Dimensionality Estimation Diary
Contents
Papers
 Belkin, Mikhail, and Partha Niyogi. "Laplacian Eigenmaps and Spectral Techniques for Embedding and Clustering."
 Ulrike von Luxburg. "A Tutorial on Spectral Clustering."
 Fowlkes, Belongie, Chung and Malik. "Spectral Grouping Using the Nyström Method."
Paper summaries
 A Tutorial on Spectral Clustering
 Spectral Grouping Using the Nyström Method
 Laplacian Eigenmaps and Spectral Techniques for Embedding and Clustering
Implementation Steps
 Take a dataset  ISOMAP, turning teapot or synthetically generated
 For synthetically generated data:
 Choose random orientation of the circle in high dimension
 Produce points on circle by uniformly sampling from the random orientation in high dimension
 Add Gaussian noise
 Construct a graph from the data by connecting knearest neighbors of each node
 Solve Graph Laplacian of the graph and find the projection of the data onto the low dimensional embedding
 Apply KMeans++ to identify structure in low dimension
 Using the structure in low dimension, construct the graph and solve the Graph Laplacian as illustrated above
Spectral Clustering
We performed Spectral clustering on a few toy datasets such as, concentric circles, half moons and swiss roll, to ensure the correctness of the spectral clustering implementation. Below are the plots of the data which have been clustered. The plots illustrate the clustering is done based on connectivity rather than proximity.
Spectral Analysis
To further verify the working of Spectral analysis, we tested it on two datasets, namely Swiss Roll and Turning Teapot, to ensure the projections make sense.
Swiss Roll
The above plot represents the projection of the second eigenvector on the swiss roll dataset. That is, the eigenvector corresponding to the eigenvalue . This shows that the values of the projection along one dimension is constant which implies that that dimension has been reduced.
The above plot represents the projection of the first eigenvector on the swiss roll dataset. That is, the eigenvector corresponding to the eigenvalue <math\lambda_0=0</math>. This shows that the projection of the data onto the first eigenvector produces an almost constant value all along.
Turning Teapot
The above plot represents the second eigenvector of the spectral decomposition, which is represented in 2D Euclidean Space. The plot is annotated with the corresponding image of the point. As we can see, the points have been ordered by the direction of rotation although the initial data was shuffled. (Note: The missing annotations do not mean that the corresponding image is not present. The number of annotations shown has been reduced to ensure that the images are better visible)
Dimensionality Estimation
Turning Teapot
Yoavfreund 20:25, 13 February 2017 (PST) It is hard to say that there is a downward slope in any of these graphs. It looks more like a number of downward steps. I think that in order to understand what is going on we need a much larger number of datapoints. Instead of real datasets it might be better to generate a dataset that corresponds to a 2D circle embedded in a high dimensional spaces.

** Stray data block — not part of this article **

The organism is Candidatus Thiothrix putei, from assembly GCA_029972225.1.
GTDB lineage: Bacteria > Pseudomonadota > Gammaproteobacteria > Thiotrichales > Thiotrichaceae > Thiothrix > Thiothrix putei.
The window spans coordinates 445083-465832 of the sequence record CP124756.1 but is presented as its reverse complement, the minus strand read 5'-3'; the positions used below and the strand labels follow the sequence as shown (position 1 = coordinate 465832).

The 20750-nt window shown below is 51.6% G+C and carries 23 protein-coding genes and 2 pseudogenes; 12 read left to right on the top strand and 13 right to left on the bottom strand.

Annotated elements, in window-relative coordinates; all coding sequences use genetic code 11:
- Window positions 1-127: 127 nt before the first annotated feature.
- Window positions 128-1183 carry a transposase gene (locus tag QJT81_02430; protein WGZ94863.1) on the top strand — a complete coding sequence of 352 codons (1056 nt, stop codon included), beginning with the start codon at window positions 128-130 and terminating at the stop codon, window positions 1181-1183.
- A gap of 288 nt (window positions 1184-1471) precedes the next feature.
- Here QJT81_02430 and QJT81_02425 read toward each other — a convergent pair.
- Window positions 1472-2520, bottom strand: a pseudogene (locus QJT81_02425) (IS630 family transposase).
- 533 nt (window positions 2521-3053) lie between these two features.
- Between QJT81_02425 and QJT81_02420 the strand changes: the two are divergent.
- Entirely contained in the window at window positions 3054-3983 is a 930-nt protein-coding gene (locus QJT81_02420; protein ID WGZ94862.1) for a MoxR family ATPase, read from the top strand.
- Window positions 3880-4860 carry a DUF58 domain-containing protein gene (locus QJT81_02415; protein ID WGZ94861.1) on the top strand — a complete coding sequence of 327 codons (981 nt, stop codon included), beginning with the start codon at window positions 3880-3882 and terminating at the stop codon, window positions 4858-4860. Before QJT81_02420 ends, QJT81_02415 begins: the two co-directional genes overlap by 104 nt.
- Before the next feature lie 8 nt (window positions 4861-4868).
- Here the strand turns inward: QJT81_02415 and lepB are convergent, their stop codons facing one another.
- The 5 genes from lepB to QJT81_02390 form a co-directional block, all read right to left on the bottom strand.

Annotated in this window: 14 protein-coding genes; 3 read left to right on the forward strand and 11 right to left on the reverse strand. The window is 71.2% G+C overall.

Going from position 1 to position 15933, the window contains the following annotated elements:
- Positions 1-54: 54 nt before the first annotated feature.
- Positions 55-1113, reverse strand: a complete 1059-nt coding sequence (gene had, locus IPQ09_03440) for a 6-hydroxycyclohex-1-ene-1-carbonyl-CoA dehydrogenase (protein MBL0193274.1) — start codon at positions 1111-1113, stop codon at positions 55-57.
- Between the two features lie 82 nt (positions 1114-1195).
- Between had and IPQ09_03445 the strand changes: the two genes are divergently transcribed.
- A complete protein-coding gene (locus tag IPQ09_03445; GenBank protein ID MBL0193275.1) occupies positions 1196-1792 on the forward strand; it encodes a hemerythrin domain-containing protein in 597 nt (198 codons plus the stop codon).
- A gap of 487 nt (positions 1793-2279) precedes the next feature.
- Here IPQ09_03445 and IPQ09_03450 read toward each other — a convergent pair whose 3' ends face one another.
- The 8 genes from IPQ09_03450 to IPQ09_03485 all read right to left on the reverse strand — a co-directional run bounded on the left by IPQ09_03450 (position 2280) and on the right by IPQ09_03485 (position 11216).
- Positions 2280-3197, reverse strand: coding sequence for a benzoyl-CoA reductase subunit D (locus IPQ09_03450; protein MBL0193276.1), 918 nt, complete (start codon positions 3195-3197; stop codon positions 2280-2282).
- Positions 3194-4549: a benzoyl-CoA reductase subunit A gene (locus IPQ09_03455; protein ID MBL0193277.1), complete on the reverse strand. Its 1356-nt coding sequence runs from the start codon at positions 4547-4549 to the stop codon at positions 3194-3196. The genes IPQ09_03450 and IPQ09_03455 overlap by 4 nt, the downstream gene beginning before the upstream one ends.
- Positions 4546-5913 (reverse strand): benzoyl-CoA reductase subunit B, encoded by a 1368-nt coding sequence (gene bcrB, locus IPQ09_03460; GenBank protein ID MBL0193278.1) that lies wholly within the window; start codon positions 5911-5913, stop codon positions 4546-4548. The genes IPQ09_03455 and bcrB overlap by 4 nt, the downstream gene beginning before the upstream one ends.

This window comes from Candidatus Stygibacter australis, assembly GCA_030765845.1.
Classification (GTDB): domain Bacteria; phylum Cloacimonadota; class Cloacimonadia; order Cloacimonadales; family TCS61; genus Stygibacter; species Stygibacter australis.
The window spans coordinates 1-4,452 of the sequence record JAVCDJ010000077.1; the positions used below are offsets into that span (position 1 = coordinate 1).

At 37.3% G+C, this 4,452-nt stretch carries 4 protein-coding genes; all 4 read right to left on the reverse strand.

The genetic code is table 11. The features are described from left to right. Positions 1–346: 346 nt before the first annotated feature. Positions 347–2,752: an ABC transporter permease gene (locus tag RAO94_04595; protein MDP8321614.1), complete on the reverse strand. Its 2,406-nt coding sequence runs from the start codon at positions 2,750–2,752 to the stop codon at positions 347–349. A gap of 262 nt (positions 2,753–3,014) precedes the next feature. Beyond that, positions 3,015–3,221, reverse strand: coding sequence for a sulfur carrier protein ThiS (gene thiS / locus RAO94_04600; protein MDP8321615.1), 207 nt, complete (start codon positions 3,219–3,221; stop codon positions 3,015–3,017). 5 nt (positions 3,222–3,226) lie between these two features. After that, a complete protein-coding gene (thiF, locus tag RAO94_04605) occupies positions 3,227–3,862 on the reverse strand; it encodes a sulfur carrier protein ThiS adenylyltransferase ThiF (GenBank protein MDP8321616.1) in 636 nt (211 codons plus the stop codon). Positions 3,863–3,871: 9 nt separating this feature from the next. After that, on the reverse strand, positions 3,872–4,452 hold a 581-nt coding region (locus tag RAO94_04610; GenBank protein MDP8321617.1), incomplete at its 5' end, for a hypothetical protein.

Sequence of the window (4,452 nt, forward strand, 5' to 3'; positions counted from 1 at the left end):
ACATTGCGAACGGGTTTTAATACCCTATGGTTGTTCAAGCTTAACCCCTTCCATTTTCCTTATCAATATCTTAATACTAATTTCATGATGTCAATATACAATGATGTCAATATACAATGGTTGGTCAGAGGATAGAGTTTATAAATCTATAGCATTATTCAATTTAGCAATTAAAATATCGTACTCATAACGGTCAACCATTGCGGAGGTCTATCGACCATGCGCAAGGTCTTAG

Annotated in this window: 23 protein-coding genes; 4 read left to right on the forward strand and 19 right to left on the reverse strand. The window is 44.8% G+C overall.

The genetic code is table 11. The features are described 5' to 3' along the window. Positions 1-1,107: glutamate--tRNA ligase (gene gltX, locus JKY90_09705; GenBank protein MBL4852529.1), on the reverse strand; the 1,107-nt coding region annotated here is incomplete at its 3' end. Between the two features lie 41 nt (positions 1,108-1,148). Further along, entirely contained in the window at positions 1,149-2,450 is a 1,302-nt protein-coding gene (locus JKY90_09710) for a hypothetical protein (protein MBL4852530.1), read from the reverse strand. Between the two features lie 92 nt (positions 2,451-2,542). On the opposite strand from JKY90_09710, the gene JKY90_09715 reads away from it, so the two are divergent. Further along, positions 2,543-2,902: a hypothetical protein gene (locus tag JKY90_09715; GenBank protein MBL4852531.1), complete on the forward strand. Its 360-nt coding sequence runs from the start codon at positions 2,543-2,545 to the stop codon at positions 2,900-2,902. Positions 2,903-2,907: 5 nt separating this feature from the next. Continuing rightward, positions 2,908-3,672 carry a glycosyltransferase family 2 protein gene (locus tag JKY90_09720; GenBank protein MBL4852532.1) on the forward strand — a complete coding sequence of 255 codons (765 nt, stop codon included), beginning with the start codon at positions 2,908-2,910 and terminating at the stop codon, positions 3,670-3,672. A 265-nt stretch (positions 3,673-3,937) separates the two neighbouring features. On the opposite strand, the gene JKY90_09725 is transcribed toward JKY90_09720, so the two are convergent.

We used the centroid initialization technique of KMeans++ to estimate the dimensionality of the data. We use the two measures to compute a loglog plot which in turn is used to estimate the dimensionality:
  Number of cluster representative chosen till now
  Average of previous distances of the distance of the chosen point to the closest cluster representative.
We add noise to distort the data to improve the effect of KMeans++ centroid initialisation. Below are the loglog plots of vs for different levels of noise: Yoavfreund 08:59, 22 February 2017 (PST)
 I don't understand you method for creating a circle. It seems too complex. I would generate a circle in using the first two coordinates of the 1000, and then multiply by a random orthonormal matrix to rotate it to a different direction.
 What is the scaling of log(epsilon) in the second plot? And why is it so different from the scaling in the first plot?
 Please specific the actual noise amount of "little noise" and "some noise"
 please generate the graph also for "no noise"
High dimensional circle
We generated a circle in using the following method:
 Generate points on a nsphere using Marsaglia's method
 Sample two points and from the nsphere. These will determine the plane the circle will lie on.
 Make them unit vectors by dividing by the norm
 Make perpendicular to as follows:
 Use the parametric equation of the circle to sample points: where
Below are the plots obtained from running KMeans++ as mentioned above:
Running Kmeans++ with different levels of noise
Below are the plots obtained from running KMeans++ as mentioned above, for different levels of noise:

 Noise is sampled from a Gaussian distribution:
Yoavfreund 16:22, 22 March 2017 (PDT) The step from nonoise to 1x noise is devastating, from a slope of (19)/5=2 , you get to a slope of (10.9710.85)/6~0.02.
It is also clear that the noise dominates the circle because the distances are so much larger.
I would try much smaller levels of noise: 0.01,0.001,... and see what level of noise is small enough that the slope is around 2.